One of the greatest challenges surrounding regime shifts is identifying them before they happen. In recent years there has been a variety of methods proposed for detecting early warning signals for regime shifts. Within this specialized field Craig Allen and colleagues have focused on patterns of discontinuity. In a recent paper Spanbauer et al, co-authored by Craig and several other RA members, they demonstrate how discontinuities over time in the body size of diatoms signaled a regime shift 150 years before it happened.
A regime shift implies crossing a threshold and changing how the system is structured and how it functions as well as how it maintains the new regime through system feedbacks. A well studied, climate-driven regime shift in Foy Lake in the northern Rocky Mountains made it possible for the authors to examine fossil diatoms spanning thousands of years to compare the size aggregations of diatoms with known stable periods in the history of the lake.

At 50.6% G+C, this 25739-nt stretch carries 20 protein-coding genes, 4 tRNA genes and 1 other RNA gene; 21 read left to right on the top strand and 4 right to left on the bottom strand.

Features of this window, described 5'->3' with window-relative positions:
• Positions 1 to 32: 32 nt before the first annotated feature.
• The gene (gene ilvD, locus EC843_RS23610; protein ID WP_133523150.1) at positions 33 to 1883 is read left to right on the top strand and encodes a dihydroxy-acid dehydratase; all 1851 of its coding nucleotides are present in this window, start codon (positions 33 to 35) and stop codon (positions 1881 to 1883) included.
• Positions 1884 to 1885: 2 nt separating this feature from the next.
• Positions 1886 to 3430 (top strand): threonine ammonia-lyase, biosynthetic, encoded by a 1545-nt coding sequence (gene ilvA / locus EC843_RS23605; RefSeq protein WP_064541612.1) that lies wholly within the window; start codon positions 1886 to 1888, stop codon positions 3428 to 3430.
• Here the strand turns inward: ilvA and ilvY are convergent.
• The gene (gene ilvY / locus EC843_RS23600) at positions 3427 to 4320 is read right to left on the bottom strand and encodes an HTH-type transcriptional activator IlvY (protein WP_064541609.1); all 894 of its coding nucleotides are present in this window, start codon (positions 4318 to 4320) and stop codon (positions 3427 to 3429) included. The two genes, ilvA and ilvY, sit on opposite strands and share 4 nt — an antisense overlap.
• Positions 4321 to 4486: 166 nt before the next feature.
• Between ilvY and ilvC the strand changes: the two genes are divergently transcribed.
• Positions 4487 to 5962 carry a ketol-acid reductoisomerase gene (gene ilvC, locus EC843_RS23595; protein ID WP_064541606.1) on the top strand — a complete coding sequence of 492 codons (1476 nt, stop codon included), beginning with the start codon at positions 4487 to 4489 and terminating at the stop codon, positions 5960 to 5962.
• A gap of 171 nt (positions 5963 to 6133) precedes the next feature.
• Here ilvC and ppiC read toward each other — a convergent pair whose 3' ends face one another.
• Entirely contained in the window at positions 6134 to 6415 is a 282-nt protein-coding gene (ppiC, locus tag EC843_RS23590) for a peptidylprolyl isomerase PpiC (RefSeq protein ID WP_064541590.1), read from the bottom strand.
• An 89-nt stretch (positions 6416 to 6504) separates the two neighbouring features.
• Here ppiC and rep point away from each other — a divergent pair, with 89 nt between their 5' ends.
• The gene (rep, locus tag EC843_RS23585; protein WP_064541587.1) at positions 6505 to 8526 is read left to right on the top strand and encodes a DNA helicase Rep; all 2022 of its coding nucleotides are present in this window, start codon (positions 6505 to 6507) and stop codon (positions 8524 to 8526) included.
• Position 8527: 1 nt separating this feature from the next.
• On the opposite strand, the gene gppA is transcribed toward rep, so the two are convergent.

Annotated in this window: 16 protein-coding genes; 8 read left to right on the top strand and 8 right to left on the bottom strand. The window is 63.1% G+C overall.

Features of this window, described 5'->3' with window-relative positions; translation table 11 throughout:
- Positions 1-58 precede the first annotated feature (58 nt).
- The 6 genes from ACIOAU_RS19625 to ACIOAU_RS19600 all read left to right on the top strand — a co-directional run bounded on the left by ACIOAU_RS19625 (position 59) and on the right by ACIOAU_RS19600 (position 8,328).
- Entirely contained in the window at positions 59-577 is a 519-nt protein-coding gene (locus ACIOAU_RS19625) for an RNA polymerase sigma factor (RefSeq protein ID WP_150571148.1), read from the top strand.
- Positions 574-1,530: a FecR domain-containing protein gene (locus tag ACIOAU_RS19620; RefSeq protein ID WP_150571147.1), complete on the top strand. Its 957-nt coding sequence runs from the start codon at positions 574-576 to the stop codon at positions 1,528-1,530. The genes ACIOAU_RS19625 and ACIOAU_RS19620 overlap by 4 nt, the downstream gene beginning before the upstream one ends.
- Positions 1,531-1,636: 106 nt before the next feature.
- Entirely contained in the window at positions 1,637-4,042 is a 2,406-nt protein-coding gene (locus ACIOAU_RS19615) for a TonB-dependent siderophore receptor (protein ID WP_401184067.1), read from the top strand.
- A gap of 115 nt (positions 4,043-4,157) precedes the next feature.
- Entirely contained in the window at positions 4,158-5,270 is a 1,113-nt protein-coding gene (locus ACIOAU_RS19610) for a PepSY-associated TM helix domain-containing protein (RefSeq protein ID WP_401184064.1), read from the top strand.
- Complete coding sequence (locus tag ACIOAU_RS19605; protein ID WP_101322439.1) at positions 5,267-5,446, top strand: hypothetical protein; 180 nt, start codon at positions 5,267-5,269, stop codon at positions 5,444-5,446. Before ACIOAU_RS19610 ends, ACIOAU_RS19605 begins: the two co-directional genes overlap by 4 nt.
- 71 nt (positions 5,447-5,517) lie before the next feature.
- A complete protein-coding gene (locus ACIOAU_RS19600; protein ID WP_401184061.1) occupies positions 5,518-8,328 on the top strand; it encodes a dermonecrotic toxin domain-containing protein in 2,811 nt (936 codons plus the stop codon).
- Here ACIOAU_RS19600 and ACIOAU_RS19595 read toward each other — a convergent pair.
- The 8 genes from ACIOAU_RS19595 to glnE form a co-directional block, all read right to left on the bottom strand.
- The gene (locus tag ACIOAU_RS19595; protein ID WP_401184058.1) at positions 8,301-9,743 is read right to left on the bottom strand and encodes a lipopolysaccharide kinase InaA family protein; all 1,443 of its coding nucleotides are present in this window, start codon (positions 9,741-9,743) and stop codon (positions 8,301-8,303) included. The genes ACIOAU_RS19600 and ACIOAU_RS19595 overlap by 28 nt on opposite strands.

The authors found that size aggregations changed with the regime shift, suggesting that discontinuity analysis may provide a complementary method of detecting regime shifts that would potentially allow sufficient time to intervene and manage for resilience.
Paper link: http://rspb.royalsocietypublishing.org/content/283/1833/20160249
Body size distributions signal a regime shift in a lake ecosystem
Trisha L. Spanbauer, Craig R. Allen, David G. Angeler, Tarsha Eason, Sherilyn C. Fritz, Ahjond S. Garmestani, Kirsty L. Nash, Jeffery R. Stone, Craig A. Stow, Shana M. Sundstrom
Proc. R. Soc. B 2016 283 20160249; DOI: 10.1098/rspb.2016.0249. Published 22 June 2016
Spanbauer TL, Allen CR, Angeler DG, Eason T, Fritz SC, et al. (2014) Prolonged Instability Prior to a Regime Shift. PLoS ONE 9(10): e108936. doi:10.1371/journal.pone.0108936